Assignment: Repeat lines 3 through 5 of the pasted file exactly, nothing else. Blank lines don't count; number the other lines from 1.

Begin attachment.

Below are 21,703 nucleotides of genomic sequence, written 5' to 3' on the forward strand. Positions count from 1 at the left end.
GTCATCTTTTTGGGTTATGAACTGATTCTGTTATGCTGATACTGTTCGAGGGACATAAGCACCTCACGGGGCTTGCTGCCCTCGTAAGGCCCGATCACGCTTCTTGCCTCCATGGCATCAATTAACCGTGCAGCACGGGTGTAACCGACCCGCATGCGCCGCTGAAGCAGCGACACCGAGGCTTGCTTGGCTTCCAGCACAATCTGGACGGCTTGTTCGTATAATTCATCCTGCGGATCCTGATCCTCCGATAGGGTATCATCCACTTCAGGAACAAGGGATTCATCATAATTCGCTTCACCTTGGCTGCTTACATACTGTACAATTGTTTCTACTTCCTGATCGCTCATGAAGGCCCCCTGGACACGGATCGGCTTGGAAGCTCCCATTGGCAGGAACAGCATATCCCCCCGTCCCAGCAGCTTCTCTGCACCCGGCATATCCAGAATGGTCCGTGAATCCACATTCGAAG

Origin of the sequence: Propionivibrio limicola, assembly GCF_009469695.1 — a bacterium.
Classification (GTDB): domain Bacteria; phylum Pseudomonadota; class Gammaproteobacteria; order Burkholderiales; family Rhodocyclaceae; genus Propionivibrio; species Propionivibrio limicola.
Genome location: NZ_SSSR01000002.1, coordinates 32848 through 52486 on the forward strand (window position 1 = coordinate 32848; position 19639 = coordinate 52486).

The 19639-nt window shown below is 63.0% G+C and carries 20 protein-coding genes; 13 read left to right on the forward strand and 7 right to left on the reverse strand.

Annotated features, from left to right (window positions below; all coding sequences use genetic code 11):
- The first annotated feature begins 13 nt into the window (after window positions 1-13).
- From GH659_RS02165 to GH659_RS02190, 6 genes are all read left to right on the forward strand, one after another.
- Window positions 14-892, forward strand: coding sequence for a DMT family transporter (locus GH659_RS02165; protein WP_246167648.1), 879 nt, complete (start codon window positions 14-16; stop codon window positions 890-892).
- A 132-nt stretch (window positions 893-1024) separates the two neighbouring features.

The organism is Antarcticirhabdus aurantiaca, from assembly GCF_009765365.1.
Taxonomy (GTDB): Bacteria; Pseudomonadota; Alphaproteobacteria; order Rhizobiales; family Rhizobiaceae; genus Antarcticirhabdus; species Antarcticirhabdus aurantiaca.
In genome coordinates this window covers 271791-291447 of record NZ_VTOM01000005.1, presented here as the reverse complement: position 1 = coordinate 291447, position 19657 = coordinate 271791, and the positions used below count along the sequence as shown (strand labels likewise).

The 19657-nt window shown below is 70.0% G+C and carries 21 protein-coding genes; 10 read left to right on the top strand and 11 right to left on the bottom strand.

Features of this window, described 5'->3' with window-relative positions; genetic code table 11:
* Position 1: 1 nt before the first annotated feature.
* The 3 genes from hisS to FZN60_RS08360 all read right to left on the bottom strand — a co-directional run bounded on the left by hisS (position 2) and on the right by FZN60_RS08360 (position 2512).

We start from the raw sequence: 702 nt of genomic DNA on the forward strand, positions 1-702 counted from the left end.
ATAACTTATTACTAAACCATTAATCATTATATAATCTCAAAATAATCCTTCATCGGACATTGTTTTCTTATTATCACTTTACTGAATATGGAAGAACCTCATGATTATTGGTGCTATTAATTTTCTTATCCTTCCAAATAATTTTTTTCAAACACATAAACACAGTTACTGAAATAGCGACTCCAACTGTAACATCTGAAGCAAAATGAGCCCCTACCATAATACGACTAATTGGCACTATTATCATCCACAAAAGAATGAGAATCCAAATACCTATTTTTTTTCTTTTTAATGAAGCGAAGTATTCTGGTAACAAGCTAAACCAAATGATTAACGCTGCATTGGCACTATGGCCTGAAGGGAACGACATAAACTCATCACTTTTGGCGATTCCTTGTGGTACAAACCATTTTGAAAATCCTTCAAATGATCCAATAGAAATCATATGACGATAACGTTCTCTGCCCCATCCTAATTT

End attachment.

Origin of the sequence: Propionivibrio limicola, assembly GCF_009469695.1 — a bacterium.
Classification (GTDB): domain Bacteria; phylum Pseudomonadota; class Gammaproteobacteria; order Burkholderiales; family Rhodocyclaceae; genus Propionivibrio; species Propionivibrio limicola.
Genome location: NZ_SSSR01000002.1, coordinates 32848 through 52486 on the forward strand (window position 1 = coordinate 32848; position 19639 = coordinate 52486).